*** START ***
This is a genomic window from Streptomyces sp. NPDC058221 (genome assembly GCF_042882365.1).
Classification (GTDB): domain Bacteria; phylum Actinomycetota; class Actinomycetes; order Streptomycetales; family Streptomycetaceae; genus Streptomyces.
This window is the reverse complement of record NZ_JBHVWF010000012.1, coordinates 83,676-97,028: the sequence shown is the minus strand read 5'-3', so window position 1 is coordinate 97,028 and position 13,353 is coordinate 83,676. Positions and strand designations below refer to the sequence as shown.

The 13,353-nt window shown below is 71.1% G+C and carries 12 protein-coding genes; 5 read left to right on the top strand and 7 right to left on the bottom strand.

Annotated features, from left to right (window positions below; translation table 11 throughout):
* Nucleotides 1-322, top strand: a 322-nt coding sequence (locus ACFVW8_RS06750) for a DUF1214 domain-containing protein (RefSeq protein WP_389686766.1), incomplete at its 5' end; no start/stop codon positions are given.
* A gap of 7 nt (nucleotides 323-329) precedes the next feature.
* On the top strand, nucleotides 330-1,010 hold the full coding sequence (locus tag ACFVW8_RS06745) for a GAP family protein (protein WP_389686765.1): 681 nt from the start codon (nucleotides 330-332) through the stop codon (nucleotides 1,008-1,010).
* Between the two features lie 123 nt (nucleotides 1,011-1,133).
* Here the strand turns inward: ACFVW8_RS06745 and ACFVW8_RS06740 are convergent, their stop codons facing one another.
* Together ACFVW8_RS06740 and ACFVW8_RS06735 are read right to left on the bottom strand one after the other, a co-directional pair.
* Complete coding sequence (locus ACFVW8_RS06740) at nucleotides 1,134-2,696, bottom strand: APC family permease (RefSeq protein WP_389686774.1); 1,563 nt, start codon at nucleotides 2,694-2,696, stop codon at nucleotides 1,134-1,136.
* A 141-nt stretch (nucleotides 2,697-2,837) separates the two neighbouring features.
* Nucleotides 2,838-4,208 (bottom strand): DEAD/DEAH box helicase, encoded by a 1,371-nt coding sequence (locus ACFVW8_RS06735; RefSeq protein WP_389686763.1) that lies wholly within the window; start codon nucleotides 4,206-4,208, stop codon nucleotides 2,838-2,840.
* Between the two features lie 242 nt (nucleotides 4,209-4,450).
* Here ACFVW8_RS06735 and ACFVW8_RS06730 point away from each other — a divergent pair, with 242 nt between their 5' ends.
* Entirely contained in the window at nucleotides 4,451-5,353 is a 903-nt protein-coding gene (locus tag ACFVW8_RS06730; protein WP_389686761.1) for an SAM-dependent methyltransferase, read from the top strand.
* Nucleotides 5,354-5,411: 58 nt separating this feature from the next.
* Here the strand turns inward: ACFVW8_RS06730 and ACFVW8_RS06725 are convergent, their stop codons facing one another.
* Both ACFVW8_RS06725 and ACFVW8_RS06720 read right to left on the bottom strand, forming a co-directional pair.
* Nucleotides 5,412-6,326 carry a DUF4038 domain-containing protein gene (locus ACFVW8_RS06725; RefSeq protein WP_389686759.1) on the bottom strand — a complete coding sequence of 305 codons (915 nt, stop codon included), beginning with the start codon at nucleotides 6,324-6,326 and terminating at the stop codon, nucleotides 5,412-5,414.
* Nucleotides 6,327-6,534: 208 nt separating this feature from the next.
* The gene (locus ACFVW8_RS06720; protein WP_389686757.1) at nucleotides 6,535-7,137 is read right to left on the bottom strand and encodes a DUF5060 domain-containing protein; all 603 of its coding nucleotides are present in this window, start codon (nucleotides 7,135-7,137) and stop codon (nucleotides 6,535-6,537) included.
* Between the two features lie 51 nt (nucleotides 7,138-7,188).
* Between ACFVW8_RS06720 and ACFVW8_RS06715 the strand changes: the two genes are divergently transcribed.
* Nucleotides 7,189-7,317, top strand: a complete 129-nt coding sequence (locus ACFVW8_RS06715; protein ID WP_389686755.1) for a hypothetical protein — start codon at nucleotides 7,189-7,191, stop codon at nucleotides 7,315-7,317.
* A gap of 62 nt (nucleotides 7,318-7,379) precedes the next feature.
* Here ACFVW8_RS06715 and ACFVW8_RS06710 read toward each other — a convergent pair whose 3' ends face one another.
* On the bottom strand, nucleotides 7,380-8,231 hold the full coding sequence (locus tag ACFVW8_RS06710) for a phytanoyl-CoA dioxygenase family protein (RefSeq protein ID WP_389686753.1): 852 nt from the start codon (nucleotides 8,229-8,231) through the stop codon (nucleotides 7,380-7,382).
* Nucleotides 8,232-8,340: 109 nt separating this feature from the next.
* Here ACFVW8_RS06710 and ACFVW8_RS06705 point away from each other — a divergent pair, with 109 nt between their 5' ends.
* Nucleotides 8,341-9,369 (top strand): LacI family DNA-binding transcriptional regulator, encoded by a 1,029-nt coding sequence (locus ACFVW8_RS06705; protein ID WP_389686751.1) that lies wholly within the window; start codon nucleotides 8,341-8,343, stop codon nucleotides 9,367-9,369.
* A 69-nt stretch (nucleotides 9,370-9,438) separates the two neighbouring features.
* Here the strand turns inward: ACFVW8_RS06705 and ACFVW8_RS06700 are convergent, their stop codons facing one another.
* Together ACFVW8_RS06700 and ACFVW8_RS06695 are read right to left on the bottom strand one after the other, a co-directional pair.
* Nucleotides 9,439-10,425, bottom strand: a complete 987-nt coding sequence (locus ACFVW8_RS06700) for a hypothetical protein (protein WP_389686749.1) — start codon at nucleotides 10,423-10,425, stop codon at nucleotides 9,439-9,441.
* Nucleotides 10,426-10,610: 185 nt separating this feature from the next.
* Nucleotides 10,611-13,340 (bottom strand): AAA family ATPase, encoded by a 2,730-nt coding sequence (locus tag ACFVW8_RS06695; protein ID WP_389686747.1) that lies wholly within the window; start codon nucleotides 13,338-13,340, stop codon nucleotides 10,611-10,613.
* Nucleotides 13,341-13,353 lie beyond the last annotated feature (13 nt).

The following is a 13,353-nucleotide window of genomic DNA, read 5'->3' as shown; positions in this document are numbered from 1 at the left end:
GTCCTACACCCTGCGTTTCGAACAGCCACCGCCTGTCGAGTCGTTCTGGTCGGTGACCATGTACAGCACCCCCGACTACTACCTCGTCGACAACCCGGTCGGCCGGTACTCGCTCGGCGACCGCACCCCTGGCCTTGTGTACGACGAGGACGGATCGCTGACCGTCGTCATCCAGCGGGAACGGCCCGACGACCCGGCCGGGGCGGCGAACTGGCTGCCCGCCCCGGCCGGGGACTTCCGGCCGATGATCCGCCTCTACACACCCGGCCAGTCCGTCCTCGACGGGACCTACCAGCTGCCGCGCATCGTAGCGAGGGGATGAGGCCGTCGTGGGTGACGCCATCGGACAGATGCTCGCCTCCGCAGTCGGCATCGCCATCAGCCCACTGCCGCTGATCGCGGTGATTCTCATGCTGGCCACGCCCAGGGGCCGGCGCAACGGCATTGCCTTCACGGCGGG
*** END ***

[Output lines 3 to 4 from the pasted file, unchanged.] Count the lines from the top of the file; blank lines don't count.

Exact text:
This window is the reverse complement of record NZ_JBHVWF010000012.1, coordinates 83,676-97,028: the sequence shown is the minus strand read 5'-3', so window position 1 is coordinate 97,028 and position 13,353 is coordinate 83,676. Positions and strand designations below refer to the sequence as shown.

The 13,353-nt window shown below is 71.1% G+C and carries 12 protein-coding genes; 5 read left to right on the top strand and 7 right to left on the bottom strand.